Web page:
Cartridge Filters: A cartridge filter is basically a screen filter without mechanical cleaning or backwash ability.

Sand Filters: Suspended solids are removed from water in a sand filter by retention on a porous bed of sand media. The units operate with a combination of surface and depth filtration dependent upon the size(s) of the sand media used and the suspended solids present. They are relatively popular for cooling water filtration and, in general, do a good job as long as the solids loading is not too high and smaller particles, less than 10 microns in size, are not a major problem. Retained solids are removed from the media bed by backwashing based on either time on line or differential pressure across the bed.

Skidded automatic sand filter
Skidded automatic sand filter
Automatic multimedia filter
Automatic multimedia filter

Multimedia Filters: These are a variation on the sand filter in that several different sized media are used to obtain maximum depth filtration with very high removal efficiency for suspended solids in the critical size range of 2 to 30 microns. The filter media bed consists of layers of filter anthracite, silica sand, and garnet sand with a bottom gravel support. Use of a layered filtration bed gives a much higher solids loading as compared to sand filters, thus minimizing water and chemical use as the unit will backwash fewer times for the same solids removal. The size differential between the various media gives excellent retention, particle removal down to less than 0.5 micron with 90% of particles 5 micron and larger and 98% removal of particles at and above 10 microns. The density of each media varies so that the different sizes used will self sort when cleaned by backwashing. As with

sand filters, retained solids are removed from the media bed by backwashing based on either time on line or differential pressure

across the bed.

Multimedia filters are highly recommended for cooling tower sidestream filtration use due to their high efficiency in the critical suspended solids range and high solids loading capacity, which minimizes use of backwash water and costly water treatment chemicals.

The following data was obtained before and after installation of a sidestream multimedia filter on a large energy plant cooling tower in Arizona. On a volume basis, this installation reduced the suspended solids loading from 8,793 cmm/100l to 233 cmm/100L. (cmm= cubic millimeter)

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Before Filter

Particle Count

 

Particle Volume

 

Micron

per 100 ml

Range %

Cumulative

cmm/100 L

Range %

Cumulative

Range

%

%

0.5

- <1.0

1,379,480,200

96.6

96.6

156

1.8

1.8

1.0

- <5.0

38,051,200

2.7

99.3

116

1.3

3.1

5.0

- <10

5,262,400

0.4

99.7

595

6.8

9.9

10

- <15

2,681,000

0.2

99.9

1,868

21.2

31.1

15

- <20

1,223,600

0.1

100.0

2,623

29.8

60.9

20

- <30

616,400

0.0

100.0

3,435

39.1

100.0

turbidity of cooling water sample = 55 ntu

 

After Filter

Particle Count

 

Particle Volume

 

Micron

per 100 ml

Range %

Cumulative

cmm/100 L

Range %

Cumulative

Range

%

%

0.5

- <1.0

85,894,610

96.4

96.4

10

4.3

4.3

1.0

- <5.0

2,724,042

 
  • 3.1 99.5

8

3.6

7.9

5.0

- <10

351,058

 
  • 0.4 40

99.9

 

17.1

25.0

10

- <15

81,366

 
  • 0.1 57

100.0

 

24.4

49.4

15

- <20

23,302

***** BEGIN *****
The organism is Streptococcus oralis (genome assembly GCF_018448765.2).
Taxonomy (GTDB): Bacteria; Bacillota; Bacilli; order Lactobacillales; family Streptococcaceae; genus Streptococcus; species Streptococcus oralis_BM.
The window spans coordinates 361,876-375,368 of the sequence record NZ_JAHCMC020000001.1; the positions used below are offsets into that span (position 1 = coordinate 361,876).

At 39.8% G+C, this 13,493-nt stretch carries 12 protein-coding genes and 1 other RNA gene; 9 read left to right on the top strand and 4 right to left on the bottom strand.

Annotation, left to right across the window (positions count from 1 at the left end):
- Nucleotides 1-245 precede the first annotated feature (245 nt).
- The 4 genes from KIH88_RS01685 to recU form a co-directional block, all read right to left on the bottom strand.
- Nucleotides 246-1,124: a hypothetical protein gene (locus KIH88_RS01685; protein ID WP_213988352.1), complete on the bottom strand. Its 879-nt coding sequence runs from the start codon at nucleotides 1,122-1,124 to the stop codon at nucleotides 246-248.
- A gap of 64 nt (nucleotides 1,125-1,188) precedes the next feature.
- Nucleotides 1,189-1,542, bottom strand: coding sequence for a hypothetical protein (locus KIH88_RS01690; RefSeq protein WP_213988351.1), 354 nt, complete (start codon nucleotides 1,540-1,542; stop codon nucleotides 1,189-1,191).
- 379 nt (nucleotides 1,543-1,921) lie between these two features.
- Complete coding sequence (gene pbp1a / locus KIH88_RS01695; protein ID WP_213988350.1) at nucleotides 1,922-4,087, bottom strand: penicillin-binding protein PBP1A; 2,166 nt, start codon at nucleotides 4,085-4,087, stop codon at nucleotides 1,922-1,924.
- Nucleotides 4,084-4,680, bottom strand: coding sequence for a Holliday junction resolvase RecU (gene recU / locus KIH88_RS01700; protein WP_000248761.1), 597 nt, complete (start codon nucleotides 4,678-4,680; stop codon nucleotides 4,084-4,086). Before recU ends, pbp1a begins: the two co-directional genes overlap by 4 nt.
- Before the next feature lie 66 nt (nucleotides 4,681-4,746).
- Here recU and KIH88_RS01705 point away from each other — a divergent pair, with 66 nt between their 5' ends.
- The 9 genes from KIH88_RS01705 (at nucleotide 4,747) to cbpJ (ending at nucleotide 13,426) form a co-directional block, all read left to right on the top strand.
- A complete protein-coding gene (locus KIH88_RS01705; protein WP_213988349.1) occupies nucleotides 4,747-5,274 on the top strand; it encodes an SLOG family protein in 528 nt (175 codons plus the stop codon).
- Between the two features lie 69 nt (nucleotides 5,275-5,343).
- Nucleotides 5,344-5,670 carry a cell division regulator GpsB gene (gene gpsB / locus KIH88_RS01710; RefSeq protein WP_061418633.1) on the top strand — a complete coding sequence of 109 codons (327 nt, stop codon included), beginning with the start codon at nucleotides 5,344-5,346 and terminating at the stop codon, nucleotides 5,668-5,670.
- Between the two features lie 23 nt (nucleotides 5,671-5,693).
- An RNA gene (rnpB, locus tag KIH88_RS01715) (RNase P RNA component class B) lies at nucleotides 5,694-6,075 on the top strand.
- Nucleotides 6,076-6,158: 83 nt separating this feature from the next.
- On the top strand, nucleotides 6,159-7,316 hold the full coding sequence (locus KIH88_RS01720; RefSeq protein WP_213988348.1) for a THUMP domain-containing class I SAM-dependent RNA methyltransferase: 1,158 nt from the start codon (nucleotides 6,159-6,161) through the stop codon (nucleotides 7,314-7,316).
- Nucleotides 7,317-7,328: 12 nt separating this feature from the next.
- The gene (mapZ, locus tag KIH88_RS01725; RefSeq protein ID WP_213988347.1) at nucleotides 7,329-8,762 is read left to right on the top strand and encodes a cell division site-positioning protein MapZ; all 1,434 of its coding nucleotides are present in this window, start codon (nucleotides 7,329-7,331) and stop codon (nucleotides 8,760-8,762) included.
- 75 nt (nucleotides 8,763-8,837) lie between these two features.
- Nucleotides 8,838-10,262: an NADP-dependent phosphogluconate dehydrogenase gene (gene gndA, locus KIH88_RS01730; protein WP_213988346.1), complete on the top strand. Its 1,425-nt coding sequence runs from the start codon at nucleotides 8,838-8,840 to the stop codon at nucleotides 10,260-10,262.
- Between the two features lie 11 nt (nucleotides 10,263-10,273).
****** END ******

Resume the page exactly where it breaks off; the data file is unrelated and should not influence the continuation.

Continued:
• 0.0 50

100.0

 

21.4

70.8

20

- <30

12,224

 
  • 0.0 68

100.0

 

29.3

100.1

turbidity of cooling water sample = 2.3 ntu

This data clearly shows that the major volume of cooling tower water suspended solids was in the range of 5 to 30 microns and that installation of a multimedia sidestream filter substantially reduced the overall volume of suspended solids capable of forming deposits in the cooling system. It is clear from this data that the common practice of using a hydrocyclone as a sidestream filter for cooling towers is a waste of money as most of the suspended solids present are too fine to be captured by such devices.

Sidestream Filter Sizing

For typical operating conditions, a cooling tower sidestream filter should be sized to flow at the lower rate of either 10% of overall system flow or to provide a system volume turnover in 12 hours. Accordingly, looking at an example 500 ton thermal capacity cooling tower system operating at 1,500 gpm with a system volume of 7,500 gallons:

filter flow rate on system flow rate = 1,500 gpm x 0.10 = 150 gpm or filter flow rate on system volume = 7,500 gal/12 hr x 60 min = 10.4 gpm

We would thus select a sidesteam multimedia filter with a flow rating exceeding 10.4 gpm.

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Operation

Sidestream multimedia filters can be operated using water supplied by the cooling system if adequate flow and pressure is available. Generally, a sidestream filter requires a minimum pressure of 30 psi for proper operation. In the event that sufficient flow at this pressure cannot be provided by the cooling system, a separate, appropriately sized, pump should be supplied.

Backwash is initiated on either differential pressure, when it hits 10 to 15 psi across the bed, or by time on-line, and can use either cooling system water or fresh water. Fiberglass media tanks are generally good for operating pressures up to 100 psi, stainless steel, or coated steel, tanks are recommended for higher pressure use.

We have found that controlling backwash by time on-line gives better control of the filter unit and makes for a generally more reliable, simpler to maintain installation.

400 gpm dual tank multimedia filter - PLC controlled as manufactured by ProChemTech
400 gpm dual tank multimedia filter - PLC controlled as manufactured
by ProChemTech
Operation Sidestream multimedia filters can be operated using water supplied by the cooling system if adequate

ProChemTech International, Inc.

"Innovation in Water Management"

Apache Junction, AZ, and Brockway, PA

814-265-0959

www.prochemtech.com